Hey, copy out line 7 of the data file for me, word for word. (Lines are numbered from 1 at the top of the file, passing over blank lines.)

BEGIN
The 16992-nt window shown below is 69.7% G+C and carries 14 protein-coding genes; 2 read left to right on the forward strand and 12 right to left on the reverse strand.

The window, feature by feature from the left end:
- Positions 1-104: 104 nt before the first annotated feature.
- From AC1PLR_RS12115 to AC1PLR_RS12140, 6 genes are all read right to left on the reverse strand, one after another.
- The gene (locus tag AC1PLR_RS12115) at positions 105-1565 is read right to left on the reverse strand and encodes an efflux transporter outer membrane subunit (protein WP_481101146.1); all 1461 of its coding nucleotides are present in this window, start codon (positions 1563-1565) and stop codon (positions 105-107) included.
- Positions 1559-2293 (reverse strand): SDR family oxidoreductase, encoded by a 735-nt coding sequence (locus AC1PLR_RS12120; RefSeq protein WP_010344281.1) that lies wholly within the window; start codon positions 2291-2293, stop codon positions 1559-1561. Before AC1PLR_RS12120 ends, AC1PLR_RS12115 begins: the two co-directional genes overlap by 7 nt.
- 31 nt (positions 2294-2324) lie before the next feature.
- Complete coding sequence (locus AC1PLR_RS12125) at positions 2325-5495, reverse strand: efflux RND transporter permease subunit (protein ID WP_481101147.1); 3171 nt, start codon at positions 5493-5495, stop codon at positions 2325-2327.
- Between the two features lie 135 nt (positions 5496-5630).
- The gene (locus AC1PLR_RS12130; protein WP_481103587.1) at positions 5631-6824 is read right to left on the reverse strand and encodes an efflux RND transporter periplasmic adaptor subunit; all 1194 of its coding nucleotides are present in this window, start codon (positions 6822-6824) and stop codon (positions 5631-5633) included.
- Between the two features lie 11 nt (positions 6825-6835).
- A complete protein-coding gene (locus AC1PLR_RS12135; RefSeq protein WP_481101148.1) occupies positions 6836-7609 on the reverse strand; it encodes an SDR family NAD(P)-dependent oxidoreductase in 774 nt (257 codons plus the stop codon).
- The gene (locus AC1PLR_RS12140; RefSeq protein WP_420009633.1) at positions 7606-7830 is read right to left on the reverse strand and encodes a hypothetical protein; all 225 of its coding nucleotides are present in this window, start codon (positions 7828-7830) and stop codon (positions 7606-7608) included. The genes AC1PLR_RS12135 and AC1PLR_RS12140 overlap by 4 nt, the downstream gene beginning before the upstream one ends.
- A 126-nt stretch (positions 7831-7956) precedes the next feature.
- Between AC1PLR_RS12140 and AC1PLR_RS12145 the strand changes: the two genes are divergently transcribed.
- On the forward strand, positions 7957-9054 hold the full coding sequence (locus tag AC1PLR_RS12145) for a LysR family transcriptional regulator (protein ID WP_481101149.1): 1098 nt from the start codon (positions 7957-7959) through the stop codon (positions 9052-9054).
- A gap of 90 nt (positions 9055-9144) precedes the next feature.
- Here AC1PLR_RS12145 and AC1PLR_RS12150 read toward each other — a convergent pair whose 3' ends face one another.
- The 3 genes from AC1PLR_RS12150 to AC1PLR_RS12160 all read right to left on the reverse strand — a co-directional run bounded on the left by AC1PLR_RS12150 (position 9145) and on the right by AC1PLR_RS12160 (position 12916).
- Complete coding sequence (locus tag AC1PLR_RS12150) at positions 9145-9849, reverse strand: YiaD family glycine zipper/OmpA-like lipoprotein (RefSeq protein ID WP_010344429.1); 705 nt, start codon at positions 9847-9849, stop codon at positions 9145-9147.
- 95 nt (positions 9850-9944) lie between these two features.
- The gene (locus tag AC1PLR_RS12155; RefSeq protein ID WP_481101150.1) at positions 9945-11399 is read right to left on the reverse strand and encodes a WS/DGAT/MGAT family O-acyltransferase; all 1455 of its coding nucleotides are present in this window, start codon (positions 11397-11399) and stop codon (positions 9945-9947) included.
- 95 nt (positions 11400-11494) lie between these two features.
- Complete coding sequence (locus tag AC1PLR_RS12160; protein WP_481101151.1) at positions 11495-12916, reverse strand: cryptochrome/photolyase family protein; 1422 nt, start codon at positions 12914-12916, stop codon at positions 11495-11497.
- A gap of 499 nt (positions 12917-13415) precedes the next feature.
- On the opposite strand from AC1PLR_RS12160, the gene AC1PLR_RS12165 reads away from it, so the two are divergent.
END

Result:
- 31 nt (positions 2294-2324) lie before the next feature.